Just fold them and stick them on a shelf somewhere until the next growing season. That’s all you have to do!

Where to Place Grow Bags Outside

Grow bags are resilient. They can be placed almost anywhere a plant pot or raised bed would go.

You can use them outdoors on the ground, on a stand, or even buried in the soil if you need to.

The only consideration you need to make is keeping the bags from sitting directly in water for extended periods of time.

Preventing Mold

If grow bags are sitting in water over time, they can begin to grow mold. You can prevent this by placing grow bags on soaking surfaces that get plenty of sunshine.

Soaking surfaces are those that don’t allow water to pool up and sit for a long time. This means anything like gravel, sand, dirt, pavers, etc. Even solid surfaces like concrete are fine, as long as they’re properly sloped to keep water from pooling up after you water the bags, or after rain.

Grow bags need some exposure to sunlight to help them dry off after being watered. As long as they’re getting a little sun every day it should be fine, and you can base the sunlight exposure on what the plant needs, rather than the bag.

Using Grow Bags Indoors

Grow bags can be used to grow things indoors as well as outdoors. If you’re using a grow bag inside, you can put it on a tray to collect excess water, but make sure there’s something on the tray to elevate the bag above the sitting water.

Gravel works well for this, or a small stand to raise the bag up by an inch or so.

Place the grow bag near a window where it can still get sunlight throughout the day.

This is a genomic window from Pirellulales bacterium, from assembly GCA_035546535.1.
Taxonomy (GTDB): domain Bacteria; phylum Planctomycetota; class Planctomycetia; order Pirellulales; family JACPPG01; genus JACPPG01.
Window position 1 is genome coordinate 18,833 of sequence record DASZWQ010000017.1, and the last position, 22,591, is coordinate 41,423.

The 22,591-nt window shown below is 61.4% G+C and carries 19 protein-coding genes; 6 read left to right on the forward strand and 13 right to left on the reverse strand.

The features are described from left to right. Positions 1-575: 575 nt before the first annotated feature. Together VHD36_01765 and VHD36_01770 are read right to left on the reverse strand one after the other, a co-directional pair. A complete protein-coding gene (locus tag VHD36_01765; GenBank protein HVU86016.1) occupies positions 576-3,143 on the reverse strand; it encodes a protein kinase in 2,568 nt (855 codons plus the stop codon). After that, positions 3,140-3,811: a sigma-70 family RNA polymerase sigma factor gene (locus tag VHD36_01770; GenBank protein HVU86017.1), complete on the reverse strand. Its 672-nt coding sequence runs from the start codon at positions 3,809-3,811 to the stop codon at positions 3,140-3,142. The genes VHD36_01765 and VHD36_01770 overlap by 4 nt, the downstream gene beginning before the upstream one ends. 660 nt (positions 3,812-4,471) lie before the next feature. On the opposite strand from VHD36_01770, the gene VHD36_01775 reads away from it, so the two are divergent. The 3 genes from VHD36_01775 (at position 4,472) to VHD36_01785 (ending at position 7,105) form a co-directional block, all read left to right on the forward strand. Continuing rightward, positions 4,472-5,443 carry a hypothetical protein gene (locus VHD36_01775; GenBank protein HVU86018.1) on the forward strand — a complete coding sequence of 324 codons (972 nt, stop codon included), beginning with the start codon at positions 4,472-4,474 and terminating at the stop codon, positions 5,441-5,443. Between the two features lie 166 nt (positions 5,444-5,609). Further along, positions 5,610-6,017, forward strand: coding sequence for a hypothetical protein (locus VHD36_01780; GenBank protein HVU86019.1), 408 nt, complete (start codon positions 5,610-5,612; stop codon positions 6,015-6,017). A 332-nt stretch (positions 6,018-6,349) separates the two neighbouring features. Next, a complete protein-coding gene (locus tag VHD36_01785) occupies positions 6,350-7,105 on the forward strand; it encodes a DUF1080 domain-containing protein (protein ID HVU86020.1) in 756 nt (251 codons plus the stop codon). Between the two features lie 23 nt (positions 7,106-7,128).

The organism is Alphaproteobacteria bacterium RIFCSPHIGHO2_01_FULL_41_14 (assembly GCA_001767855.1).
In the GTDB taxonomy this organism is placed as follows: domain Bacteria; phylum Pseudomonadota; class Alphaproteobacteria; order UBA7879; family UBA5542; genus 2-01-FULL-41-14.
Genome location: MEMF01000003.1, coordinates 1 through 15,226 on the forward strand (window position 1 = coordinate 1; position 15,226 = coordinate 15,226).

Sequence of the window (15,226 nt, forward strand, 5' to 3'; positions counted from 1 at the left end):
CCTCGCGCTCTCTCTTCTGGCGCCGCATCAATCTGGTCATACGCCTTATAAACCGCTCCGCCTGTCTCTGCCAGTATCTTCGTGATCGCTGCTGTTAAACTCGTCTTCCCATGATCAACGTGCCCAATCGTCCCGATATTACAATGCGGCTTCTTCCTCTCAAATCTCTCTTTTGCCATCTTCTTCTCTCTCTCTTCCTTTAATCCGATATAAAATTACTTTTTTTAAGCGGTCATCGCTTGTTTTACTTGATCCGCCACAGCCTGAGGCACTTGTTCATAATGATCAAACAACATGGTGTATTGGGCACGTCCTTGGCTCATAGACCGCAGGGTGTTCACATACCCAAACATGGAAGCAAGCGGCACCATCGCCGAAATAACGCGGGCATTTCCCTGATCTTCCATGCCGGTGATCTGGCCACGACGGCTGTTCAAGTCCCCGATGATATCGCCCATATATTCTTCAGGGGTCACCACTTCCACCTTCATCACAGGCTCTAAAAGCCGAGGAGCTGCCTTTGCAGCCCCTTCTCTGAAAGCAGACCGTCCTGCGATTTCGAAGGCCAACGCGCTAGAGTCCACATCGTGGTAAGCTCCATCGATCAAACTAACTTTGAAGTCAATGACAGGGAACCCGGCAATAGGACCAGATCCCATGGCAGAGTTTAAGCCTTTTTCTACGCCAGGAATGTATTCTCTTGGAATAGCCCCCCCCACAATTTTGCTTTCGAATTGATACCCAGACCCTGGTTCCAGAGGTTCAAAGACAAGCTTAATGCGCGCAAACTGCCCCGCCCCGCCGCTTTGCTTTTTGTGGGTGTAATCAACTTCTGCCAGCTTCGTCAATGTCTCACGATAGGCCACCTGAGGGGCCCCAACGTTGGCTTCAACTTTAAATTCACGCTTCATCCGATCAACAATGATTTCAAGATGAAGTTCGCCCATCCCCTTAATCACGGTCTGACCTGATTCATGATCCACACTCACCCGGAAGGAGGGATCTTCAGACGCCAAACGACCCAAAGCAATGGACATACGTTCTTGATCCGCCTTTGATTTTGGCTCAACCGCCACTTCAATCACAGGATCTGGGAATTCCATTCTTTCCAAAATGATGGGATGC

If you’re using your grow bag to grow your own mushrooms, you’ll mainly focus on limiting excess water poured into the bag since mushrooms prefer to be placed away from sunlight and strong airflow.

How to Fill a Grow Bag

No matter what type of growing medium you’re using, the process of filling your grow bag will be the same.

Related: What Should You Put at the Bottom of a Planter?

Grow bags should be filled around ¾ of the way full instead of filled up to the very top. Leave anywhere from 2-5 inches of space between the top of the soil and the top of the bag. This reduces the weight of the bag, preventing it from breaking when you move it and allowing you to carry it with the handles.

Once you’ve poured your growing medium into the bag, shake it around to settle the soil into place. If it’s too low in the bag, add more on top and shake it lightly again.

If you’re going to fill the bag with anything that could rip a hole in it, such as gravel, large rocks, or sharp sticks, make sure it’s already sitting where you want it, so you don’t have to move it too much.

When you’re ready to plant, the only thing to keep in mind is that you don’t want to plant too close to the bottom of the bag. If you have a shallow grow bag, don’t dig down too deeply in the soil to plant your seeds, seedlings, cuttings, etc.

Final Thoughts

Grow bags can last for years when you take good care of them.

By planning well and washing your bags for storage during the offseason, you can extend their useful lifespan as long as possible and keep using your bags season after season.